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by David Marquand

Author: David Marquand
Subcategory: Politics & Government
Language: English
Publisher: Polity; 1 edition (March 12, 2004)
Pages: 176 pages
Category: Politics
Rating: 4.4
Other formats: azw mobi lit docx

Decline of the Public echoes concerns being heard across the political divide. Marquand′s analysis of the problem is compelling – and certainly worth worrying about.

Decline of the Public echoes concerns being heard across the political divide. Health Service Journal) powerful and eloquent polemic. More damaging still are the hollowing out of citizenship, the manipulative populism that now pervades British government and a slide towards a new version of the 'Old Corruption' that our Victorian ancestors thought they had banished. David Marquand traces the growth of the public domain from Gladstone to Attlee, analyses the forces that began to undermine it in its post-war heyday and.

The burden of argument is that New Labour’s acceptance and deeper entrenchment of the neo-liberal ‘Thatcherite settlement’ is openly complicit in subverting the peculiarly British ‘public domain. Blair’s ‘monarchical,’ populist and personalised style of governance has wreaked even greater and more ideologically forthright destruction than Thatcher, who at least ‘embodied the culture and instincts of the Conservative Party’.

Decline of the Public book. David Marquand has constructed a masterly and highly readable plea for the idea of the public once again to be celebrated in British life. His re-entry into the national conversation could not be better timed or more important. Let's hope our fellow citizens take arms in the battle he invites us to join. -Will Hutton, Columnist, Observer Newspaper.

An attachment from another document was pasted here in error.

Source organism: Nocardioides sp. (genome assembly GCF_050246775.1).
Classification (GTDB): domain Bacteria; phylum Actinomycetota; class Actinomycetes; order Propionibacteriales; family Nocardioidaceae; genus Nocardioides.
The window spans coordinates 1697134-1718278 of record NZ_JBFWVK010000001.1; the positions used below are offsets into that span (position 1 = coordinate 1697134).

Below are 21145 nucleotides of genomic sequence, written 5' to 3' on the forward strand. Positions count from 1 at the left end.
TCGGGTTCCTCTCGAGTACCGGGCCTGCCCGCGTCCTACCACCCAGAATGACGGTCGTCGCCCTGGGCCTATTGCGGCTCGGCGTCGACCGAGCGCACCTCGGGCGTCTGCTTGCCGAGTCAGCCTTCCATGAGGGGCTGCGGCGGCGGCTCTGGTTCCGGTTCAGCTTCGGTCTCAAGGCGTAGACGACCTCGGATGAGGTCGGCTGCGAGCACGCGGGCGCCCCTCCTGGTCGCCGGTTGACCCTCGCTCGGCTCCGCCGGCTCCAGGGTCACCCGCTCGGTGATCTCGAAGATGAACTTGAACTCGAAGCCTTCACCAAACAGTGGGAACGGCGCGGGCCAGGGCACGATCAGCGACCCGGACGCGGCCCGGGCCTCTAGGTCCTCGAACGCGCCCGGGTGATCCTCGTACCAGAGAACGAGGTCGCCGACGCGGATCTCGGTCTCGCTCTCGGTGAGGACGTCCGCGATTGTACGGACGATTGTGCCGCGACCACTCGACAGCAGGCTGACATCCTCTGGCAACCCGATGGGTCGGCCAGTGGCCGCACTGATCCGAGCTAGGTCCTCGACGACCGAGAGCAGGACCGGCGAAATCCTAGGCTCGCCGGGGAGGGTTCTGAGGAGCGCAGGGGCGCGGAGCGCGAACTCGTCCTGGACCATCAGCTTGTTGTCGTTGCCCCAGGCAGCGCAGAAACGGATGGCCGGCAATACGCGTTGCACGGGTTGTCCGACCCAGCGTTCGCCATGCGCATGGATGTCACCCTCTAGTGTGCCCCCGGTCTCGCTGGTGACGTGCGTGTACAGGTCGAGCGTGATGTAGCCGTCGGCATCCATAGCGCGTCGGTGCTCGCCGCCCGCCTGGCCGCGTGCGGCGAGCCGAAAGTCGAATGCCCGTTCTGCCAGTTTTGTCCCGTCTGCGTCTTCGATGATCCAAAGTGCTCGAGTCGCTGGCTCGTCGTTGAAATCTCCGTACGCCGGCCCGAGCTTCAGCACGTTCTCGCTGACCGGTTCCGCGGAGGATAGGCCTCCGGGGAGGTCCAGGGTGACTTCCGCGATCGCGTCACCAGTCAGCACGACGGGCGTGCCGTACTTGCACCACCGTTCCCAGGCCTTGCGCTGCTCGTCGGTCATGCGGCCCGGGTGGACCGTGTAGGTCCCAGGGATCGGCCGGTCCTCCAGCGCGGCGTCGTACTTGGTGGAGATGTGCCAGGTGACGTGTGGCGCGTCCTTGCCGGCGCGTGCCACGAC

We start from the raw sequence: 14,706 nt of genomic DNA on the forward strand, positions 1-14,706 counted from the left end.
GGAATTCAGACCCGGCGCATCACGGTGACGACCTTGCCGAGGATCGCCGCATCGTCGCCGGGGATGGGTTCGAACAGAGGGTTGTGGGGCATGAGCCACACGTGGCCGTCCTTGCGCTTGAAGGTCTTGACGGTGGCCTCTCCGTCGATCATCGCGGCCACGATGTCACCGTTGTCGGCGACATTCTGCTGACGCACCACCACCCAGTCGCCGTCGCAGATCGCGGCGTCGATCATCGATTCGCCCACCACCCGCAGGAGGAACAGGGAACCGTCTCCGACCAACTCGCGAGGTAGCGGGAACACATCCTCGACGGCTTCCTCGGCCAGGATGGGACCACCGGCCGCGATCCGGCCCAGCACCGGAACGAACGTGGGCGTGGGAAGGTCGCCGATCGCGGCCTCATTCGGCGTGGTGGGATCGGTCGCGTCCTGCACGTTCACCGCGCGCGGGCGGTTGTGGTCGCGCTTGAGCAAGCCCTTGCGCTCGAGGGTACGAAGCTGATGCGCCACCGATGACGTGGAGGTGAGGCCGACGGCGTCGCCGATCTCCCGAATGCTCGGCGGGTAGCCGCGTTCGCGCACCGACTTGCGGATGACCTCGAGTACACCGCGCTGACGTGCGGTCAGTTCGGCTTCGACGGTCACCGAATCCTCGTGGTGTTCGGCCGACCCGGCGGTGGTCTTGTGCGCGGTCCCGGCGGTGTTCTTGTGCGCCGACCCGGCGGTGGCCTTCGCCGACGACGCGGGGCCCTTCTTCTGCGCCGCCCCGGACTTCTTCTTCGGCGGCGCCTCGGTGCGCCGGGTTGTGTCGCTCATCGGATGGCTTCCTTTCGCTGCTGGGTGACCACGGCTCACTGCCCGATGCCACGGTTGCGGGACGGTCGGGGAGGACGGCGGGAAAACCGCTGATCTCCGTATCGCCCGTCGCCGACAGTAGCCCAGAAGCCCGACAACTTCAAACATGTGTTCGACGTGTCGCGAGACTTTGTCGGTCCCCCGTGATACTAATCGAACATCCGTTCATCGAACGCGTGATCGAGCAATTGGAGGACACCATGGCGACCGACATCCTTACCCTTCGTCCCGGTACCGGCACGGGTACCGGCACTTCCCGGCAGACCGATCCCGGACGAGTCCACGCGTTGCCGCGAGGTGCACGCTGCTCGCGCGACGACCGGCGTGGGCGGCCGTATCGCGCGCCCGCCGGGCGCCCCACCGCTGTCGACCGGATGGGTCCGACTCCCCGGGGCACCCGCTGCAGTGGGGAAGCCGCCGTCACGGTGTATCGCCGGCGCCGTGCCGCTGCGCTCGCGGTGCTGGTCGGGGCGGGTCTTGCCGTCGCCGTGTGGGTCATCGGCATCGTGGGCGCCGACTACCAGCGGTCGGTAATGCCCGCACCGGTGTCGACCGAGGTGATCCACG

Marquand addressed Britain's relative economic decline in The Unprincipled Society . Palgrave Macmillan – via Google Books. The Decline of the Public: The Hollowing Out of Citizenship, Polity Press, Cambridge, 2004. The public domain is a gift of history

Marquand addressed Britain's relative economic decline in The Unprincipled Society (1988) and The New Reckoning (1997). He argued that this decline was caused by Britain's failure to become a developmental state like France, Germany and Japan. "Former Labour MP joins Plaid Cymru". The public domain is a gift of history. Now it is at risk, New Statesman, 19 January 2004.

David Marquand has constructed a masterly and highly readable plea for the idea of the public once again to be celebrated in British life. ISBN13:9780745629094. Read full description. See details and exclusions. The Decline of the Public: The Hollowing Out of Citizenship by David Marquand (Paperback, 2004). Brand new: lowest price.

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Mirowski P and Plehwe D (eds) (2009) The Road from Mont Pe & The Making of the Neoliberal Thought Collective. Cambridge, MA: Harvard University Press.

Marquand D (2004) Decline of the Public: The Hollowing Out of Citizenship. McAfee A and Brynjolfsson E (2012) Big Data: The management revolution. Mirowski P and Plehwe D (eds) (2009) The Road from Mont Pe & The Making of the Neoliberal Thought Collective. Mises L (1990) Economic Calculation in the Socialist Commonwealth.